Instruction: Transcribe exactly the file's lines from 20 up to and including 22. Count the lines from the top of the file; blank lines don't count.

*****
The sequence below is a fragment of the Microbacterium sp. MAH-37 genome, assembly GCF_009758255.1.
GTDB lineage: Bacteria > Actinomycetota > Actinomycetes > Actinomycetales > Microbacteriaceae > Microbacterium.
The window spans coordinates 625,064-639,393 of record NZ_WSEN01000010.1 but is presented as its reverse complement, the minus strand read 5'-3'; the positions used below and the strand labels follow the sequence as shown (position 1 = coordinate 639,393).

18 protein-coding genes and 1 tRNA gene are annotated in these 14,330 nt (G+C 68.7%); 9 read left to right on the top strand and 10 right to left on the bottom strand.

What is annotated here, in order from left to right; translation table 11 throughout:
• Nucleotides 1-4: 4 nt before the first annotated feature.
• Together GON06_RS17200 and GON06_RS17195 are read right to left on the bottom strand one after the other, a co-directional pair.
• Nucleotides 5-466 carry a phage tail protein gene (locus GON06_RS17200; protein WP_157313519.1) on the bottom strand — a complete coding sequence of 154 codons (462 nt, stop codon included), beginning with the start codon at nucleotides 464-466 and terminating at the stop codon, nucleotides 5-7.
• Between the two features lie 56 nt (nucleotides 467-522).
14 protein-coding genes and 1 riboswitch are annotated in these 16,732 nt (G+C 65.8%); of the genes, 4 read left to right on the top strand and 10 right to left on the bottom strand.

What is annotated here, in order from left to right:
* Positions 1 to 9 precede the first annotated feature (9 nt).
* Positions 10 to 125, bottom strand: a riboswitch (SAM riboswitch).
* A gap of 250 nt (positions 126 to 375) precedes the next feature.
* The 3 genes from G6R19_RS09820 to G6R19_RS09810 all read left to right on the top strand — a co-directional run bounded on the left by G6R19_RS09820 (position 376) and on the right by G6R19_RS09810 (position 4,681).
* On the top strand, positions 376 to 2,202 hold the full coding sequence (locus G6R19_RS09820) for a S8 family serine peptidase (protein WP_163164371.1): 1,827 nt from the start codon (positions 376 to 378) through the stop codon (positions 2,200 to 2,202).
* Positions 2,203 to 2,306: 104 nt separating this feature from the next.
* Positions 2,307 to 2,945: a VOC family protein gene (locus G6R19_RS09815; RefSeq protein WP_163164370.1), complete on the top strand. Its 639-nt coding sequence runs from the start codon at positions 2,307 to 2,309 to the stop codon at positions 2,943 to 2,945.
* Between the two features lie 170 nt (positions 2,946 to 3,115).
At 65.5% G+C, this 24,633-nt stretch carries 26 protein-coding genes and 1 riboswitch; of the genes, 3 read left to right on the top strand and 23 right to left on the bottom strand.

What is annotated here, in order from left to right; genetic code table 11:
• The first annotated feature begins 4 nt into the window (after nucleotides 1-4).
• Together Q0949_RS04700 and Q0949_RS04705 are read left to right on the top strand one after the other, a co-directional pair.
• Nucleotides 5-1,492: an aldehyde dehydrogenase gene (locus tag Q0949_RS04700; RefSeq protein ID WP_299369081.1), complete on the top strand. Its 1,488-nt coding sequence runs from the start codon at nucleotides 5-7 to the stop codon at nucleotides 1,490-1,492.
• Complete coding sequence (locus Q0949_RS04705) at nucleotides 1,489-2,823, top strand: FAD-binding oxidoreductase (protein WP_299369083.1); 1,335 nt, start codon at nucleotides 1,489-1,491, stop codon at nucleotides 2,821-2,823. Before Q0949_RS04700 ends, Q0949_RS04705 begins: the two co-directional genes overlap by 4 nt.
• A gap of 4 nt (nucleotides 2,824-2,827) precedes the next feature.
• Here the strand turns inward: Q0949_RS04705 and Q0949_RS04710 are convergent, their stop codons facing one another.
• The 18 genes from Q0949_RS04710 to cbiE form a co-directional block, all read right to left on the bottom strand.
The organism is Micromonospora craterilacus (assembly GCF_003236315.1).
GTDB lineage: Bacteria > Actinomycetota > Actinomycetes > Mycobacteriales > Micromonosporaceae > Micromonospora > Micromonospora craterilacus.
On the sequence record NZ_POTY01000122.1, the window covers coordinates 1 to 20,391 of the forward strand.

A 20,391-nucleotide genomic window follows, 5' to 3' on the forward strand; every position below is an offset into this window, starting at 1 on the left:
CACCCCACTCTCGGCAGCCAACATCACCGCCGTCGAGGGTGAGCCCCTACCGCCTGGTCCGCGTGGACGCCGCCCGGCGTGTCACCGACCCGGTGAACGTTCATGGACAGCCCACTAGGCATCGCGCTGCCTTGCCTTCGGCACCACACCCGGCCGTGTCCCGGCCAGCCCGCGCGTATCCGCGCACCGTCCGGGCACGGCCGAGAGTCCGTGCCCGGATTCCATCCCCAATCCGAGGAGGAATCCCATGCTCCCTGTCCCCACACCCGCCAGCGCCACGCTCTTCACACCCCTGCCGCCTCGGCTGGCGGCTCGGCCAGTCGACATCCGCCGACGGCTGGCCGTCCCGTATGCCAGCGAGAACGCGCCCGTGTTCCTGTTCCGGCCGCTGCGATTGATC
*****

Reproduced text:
At 65.5% G+C, this 24,633-nt stretch carries 26 protein-coding genes and 1 riboswitch; of the genes, 3 read left to right on the top strand and 23 right to left on the bottom strand.

What is annotated here, in order from left to right; genetic code table 11:
• The first annotated feature begins 4 nt into the window (after nucleotides 1-4).